As a result, the central government stepped in and began to regulate LGFV activity more tightly. In 2014, the State Council issued new rules which prohibited local governments from guaranteeing the debts of LGFVs, and restrictions were put in place on new borrowing by the entities. In 2015, a new budget law allowed local governments to directly issue their own bonds, subject to quotas imposed by the central government. The combination of these policies was described as “opening the front door, closing the back door,” or shutting down the off-balance sheet channels of borrowing and creating regulated new on-balance sheet channels. As part of this process, a large amount of existing LGFV debt could now be “swapped” for local government bonds.

Nearly five years after the initial crackdown, LGFVs continue to exist and borrow large amounts. China’s Finance Minister Liu Kun recently admitted that hidden debts incurred by local governments are an ongoing concern. Another senior Chinese official confirmed that some localities have off-balance sheet debts larger than their quotas for official debt. Despite the fiscal reforms of the past few years, local governments continue to utilize LGFVs because they are still frequently short of funds. Local officials are extremely creative in finding ways to circumvent rules from the central government that are designed to prevent off-balance sheet borrowing. The central government sometimes turns a blind eye to these activities because LGFVs are a useful tool for local governments to boost economic growth and support central policy initiatives, such as the promotion of strategic industries and urban redevelopment projects.

Debating China’s “True” Government Debt Level

The overall level of government borrowing in China is a matter of intense debate. From the perspective of Chinese officials, the only debts that should be included are those where there is direct promise of repayment, such as central government debt and local government debt that has been officially recognized. All other borrowing activity is not to be included because the government does not bear a direct liability.

Organizations like the International Monetary Fund (IMF) argue that this definition is overly narrow and excludes the quasi-fiscal borrowing done by entities like LGFVs.5 A more complete assessment of the government’s fiscal stance should include the activity of these financing vehicles. Despite claims by Chinese officials to the contrary, the debts of LGFVs represent contingent liabilities for the government. Frequent intervention by local governments to bail out troubled LGFVs on the verge of default help to prove this point.

The IMF has gone so far as to create an alternative estimate of China’s total government debt levels over the past several years – the “augmented debt” series.5 As shown in Figure 2, China’s augmented debt can be classified into the following components:

Central Government Debt:
Debt issued by the Ministry of Finance.
Local Government Debt (Official):
Debts from local governments that are officially recognized and on-balance sheet.
Local Government Financing Vehicle Debt:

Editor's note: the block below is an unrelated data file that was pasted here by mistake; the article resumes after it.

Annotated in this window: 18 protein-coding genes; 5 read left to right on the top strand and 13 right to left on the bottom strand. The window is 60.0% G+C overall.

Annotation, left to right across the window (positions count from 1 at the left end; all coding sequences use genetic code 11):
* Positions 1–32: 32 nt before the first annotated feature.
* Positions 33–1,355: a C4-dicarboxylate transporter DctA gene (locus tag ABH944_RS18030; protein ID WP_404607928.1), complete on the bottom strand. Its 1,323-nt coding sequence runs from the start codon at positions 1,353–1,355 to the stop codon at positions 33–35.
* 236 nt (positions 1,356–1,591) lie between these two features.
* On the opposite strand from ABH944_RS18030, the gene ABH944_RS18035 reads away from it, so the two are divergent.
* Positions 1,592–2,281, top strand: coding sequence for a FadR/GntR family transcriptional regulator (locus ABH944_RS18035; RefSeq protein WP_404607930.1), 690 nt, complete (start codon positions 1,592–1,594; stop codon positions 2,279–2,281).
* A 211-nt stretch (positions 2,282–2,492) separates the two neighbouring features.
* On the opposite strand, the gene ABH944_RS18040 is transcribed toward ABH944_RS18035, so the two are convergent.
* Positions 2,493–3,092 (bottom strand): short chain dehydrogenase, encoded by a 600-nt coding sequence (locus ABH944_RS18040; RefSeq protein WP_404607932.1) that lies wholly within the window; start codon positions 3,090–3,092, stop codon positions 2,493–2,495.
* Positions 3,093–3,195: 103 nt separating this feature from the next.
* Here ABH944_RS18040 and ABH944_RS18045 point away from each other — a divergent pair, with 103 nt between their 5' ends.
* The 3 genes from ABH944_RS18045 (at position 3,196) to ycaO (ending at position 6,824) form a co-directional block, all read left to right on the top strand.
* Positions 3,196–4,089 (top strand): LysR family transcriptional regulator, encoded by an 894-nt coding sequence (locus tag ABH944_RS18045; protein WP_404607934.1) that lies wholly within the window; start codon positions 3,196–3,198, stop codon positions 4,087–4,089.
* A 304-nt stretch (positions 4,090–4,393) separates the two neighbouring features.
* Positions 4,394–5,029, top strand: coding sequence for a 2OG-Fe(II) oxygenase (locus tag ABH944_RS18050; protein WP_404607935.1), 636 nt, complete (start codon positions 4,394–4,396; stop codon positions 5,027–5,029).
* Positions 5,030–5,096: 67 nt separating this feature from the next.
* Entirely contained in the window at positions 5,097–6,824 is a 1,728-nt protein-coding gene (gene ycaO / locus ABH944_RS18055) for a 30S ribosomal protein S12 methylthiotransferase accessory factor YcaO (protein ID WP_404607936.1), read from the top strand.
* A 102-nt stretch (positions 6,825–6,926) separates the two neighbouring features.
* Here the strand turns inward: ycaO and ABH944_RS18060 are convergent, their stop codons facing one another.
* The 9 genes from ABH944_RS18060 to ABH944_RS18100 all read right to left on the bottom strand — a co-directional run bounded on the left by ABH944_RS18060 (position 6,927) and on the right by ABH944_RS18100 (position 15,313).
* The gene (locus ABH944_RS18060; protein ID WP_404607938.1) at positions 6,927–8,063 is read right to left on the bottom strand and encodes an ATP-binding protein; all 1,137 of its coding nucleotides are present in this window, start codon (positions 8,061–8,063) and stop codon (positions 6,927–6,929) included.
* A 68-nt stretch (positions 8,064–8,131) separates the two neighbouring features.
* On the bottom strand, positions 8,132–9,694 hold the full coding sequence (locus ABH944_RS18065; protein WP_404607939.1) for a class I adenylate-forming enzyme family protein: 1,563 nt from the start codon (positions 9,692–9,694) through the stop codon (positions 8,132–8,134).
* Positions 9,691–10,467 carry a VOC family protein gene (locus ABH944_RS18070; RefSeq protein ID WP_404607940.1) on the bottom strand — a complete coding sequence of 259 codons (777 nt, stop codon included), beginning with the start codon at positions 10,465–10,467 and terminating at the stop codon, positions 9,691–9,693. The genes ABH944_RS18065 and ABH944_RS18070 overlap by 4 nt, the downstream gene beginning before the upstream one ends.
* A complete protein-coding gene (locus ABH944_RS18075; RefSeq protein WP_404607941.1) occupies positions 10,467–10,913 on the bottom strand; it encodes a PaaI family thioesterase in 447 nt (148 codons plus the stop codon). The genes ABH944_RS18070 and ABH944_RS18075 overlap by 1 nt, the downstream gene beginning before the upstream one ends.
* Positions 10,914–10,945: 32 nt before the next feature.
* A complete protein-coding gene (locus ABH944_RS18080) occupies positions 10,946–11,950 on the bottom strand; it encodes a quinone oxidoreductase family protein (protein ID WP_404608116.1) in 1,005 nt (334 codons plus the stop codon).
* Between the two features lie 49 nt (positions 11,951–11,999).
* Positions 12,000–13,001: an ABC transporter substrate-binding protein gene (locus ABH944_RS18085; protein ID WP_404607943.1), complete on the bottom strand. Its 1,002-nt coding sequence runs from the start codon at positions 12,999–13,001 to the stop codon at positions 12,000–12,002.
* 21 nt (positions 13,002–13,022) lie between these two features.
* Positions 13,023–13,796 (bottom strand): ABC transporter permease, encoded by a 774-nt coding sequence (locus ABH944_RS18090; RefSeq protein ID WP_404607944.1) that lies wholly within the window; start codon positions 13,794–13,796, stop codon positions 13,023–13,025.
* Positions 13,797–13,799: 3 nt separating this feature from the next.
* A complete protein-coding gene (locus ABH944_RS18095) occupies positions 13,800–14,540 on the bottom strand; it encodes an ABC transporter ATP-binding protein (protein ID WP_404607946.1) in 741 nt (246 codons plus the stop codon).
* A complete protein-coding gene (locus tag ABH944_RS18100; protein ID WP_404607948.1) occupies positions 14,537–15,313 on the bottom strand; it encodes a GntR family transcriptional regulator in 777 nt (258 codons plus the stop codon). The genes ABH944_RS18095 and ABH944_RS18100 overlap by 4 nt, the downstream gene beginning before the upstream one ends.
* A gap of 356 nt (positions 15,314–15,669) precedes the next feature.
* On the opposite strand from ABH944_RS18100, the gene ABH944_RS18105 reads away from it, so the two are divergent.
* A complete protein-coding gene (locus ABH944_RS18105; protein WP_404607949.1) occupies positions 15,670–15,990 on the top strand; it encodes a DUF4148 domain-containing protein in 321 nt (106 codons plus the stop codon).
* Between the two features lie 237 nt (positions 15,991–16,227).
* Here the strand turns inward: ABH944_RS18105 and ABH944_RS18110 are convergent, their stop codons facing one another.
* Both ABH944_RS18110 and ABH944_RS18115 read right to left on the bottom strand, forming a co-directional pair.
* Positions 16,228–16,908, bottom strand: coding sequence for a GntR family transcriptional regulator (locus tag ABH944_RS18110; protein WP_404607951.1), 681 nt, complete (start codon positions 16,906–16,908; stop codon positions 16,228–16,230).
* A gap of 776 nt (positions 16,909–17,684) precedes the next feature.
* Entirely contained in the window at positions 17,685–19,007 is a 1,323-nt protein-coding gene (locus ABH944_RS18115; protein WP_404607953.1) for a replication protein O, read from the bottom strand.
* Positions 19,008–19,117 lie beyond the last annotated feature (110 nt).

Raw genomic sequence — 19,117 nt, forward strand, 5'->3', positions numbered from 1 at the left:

Debts incurred by LGFVs. Some of these debts are related to quasi-fiscal activity and therefore may be recognized at a later point in time. Other debts are unlikely to be officially recognized but serve as a contingent liability upon the government.
Government Fund Debt:
The contingent liabilities faced by the government as a result of its creation of special policy funds. These funds include government-guided funds, such as those used to promote China’s current technology campaign, and special construction funds that finance infrastructure and urban redevelopment projects.
Figure 2. China's (Augmented) Government Debt As a Percentage of GDP

Sources: International Monetary Fund, Seafarer.

Even the augmented debt numbers are not inclusive of all the items that could be considered government liabilities. Some estimates of China’s debt also include the borrowing activities of China’s three policy banks, public-private partnerships (PPPs) between local governments and companies, and China Railway Corporation (CRC). China Development Bank (CDB), the largest of the policy banks, is an enormous financial institution with total assets in excess of RMB 16 trillion (2.4 trillion USD-equivalent) at the end of 2017.6 The bank primarily finances infrastructure and urban renewal projects across the country with corporate lending and project financing. However, CDB’s borrowing activities cannot be added to China’s government debt without some degree of double-counting. Much of the bank’s lending flows to local governments and LGFVs, meaning that it is already included in the augmented debt numbers. Nonetheless, there is still quasi-fiscal borrowing by state-owned enterprises (SOEs) that does not register as official government debt.

The same is true of PPPs, in which companies, often SOEs, front the costs of joint projects with local governments under the promise of repayment at a later date. As of January 2019, there are more than 12,000 PPPs across the country in various states of implementation, with a total of RMB 17.6 trillion invested (2.6 trillion USD-equivalent).7 As with the development banks, there is likely to be some double-counting between PPP activities and borrowing by local governments and LGFVs.